A Signature Education Initiative of Duke University
DukeImmerse is a semester-long program for undergraduates, in which all courses are small seminars, disciplinary or interdisciplinary, and build on a single theme. Each DukeImmerse offering is led by a cohort of 2-4 faculty and consists of:
- a cluster of courses in which everyone is enrolled – four integrated courses in a fall or spring semester or two integrated courses in a summer term
- a curriculum based on one central theme and issues related to the professors’ research and expertise
- high faculty and student interaction
- classroom learning connected with the real world
- small enrollments – fewer than a dozen students each
DukeImmerse resembles the first-year Focus Program at Duke, except students take all courses together, not just a subset. DukeImmerse can also be an academic counterpart to the co-curricular DukeEngage program. DukeImmerse semesters often provide off-campus experiences to enhance the curriculum. They also may target sophomores or older students, depending on the need for prerequisites. All applicants must have completed Writing 101. DukeImmerse is not inherently a “study away“ program but travel away from Duke is supported if this clearly furthers the learning objectives of the program.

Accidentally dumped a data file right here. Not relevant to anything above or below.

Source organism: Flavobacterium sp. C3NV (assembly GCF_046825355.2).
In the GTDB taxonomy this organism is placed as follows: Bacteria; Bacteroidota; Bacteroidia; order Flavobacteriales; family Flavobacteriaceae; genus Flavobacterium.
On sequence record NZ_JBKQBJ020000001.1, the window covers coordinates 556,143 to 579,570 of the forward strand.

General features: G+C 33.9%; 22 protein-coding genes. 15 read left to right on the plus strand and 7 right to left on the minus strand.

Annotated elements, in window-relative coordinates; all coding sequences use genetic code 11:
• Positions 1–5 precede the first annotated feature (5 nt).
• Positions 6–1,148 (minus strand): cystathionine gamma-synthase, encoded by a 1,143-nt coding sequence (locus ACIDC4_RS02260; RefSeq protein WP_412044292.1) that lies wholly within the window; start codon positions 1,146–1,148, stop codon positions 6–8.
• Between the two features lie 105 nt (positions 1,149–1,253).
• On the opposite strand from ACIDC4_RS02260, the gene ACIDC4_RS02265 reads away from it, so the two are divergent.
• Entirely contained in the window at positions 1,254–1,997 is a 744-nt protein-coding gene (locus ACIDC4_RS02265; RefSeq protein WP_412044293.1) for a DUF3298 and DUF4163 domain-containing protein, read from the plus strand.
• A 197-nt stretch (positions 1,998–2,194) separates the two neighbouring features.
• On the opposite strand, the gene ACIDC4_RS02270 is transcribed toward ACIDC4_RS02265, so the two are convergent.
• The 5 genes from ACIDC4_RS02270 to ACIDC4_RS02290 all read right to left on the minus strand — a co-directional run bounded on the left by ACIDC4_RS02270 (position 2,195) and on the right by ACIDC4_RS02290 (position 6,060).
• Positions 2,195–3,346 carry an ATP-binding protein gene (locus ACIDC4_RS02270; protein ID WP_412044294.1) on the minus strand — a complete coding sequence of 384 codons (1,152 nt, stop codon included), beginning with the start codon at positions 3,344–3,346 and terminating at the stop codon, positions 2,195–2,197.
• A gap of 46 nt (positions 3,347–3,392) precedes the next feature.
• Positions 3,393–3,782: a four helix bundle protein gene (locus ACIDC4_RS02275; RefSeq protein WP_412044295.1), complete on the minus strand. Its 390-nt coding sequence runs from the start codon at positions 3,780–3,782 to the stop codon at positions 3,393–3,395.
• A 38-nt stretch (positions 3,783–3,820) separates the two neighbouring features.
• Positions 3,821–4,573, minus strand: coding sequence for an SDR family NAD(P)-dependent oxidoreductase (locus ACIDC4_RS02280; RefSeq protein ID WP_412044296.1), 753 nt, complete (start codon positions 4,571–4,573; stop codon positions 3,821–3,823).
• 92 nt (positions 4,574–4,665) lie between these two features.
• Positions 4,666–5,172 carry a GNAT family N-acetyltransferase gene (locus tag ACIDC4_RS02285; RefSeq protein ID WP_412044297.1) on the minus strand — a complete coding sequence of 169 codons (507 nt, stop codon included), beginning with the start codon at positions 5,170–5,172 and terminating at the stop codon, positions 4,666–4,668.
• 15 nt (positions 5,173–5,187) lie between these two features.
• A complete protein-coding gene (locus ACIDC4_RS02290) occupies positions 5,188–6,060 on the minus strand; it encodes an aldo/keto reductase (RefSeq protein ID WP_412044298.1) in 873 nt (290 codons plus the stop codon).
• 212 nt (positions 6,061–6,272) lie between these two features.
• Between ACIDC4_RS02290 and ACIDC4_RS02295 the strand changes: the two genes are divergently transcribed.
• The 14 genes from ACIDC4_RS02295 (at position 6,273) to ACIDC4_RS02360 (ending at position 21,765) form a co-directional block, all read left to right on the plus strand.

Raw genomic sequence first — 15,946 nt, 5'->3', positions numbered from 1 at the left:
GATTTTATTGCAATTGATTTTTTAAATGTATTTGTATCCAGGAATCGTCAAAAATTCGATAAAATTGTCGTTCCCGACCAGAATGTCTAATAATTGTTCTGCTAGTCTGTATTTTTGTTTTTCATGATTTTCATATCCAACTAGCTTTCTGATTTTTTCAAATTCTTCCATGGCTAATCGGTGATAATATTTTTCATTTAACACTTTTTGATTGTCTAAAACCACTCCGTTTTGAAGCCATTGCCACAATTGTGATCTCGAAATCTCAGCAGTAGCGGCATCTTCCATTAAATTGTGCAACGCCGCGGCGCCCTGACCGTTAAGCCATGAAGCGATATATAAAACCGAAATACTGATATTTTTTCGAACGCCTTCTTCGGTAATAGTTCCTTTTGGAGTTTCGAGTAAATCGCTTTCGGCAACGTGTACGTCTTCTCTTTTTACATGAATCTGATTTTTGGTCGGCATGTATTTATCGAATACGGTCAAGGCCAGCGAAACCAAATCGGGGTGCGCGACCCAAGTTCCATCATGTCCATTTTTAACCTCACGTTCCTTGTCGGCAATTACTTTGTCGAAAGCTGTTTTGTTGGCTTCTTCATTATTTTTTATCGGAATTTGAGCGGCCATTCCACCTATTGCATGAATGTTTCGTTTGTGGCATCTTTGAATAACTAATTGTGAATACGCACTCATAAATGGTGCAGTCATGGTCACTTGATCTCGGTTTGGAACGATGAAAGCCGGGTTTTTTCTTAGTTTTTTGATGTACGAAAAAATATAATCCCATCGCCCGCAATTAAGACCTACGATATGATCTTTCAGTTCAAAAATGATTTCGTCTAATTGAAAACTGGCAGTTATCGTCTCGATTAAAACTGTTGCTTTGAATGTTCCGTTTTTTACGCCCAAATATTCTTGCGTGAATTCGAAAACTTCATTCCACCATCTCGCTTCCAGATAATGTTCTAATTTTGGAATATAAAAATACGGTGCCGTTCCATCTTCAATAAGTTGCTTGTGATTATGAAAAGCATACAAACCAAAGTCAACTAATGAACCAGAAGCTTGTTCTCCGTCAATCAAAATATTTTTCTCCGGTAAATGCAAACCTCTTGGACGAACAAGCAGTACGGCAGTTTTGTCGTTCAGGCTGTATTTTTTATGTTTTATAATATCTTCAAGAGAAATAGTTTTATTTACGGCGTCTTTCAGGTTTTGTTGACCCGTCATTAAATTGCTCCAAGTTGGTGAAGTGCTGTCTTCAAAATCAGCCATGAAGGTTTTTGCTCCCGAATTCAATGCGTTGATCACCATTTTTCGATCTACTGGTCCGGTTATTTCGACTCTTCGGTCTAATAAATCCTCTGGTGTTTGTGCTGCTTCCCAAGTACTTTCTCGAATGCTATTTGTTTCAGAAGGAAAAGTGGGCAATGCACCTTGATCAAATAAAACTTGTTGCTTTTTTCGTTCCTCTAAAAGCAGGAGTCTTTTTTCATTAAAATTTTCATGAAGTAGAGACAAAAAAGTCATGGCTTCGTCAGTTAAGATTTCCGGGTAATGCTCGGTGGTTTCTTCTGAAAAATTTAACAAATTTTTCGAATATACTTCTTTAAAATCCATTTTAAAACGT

DukeImmerse students are curious and engaged; they are also:
- Athletes, A.B./B.N. Duke Scholars, Robertson Scholars (from UNC and Duke), Baldwin Scholars, David M. Rubenstein Scholars, Cardea Fellows and Teaching Fellows, commissioned officers in the U.S. Army, sorority sisters and fraternity brothers
- Recognized for their leadership and commitment to civic engagement, service learning, the arts, social justice and the study of human rights
- Financial aid recipients: Over the years, 60% DukeImmerse undergraduates received financial support
To date, 31% of DukeImmerse students graduate with honors and 25% write honors theses. Rights & Identities in the Americas has the greatest proportion (42%) of seniors pursuing honors theses, in Public Policy, International Comparative Studies, Cultural Anthropology, Linguistics, or Program II. Nearly 13% graduate Phi Beta Kappa. Two Uprooted/Rerouted students have received highly competitive scholarships following their DukeImmerse semester. In 2017, Bryce Cracknell, a Public Policy major and Environmental Science and Policy minor, received the Udall Scholarship. Jamie Bergstrom, an International Comparative Studies major with Arabic and Asian & Middle Eastern Studies minors, received the Truman Scholarship in 2014.
Participation in DukeImmerse includes a $300-1,000 course fee, in addition to Duke tuition. Duke's Karsh Office of Undergraduate Financial Support provides additional grant aid to cover the cost of any course fee for all student receiving aid. Email the financial aid office (email@example.com) to learn more.
Questions? Contact Program Director Morgan Barlow, firstname.lastname@example.org.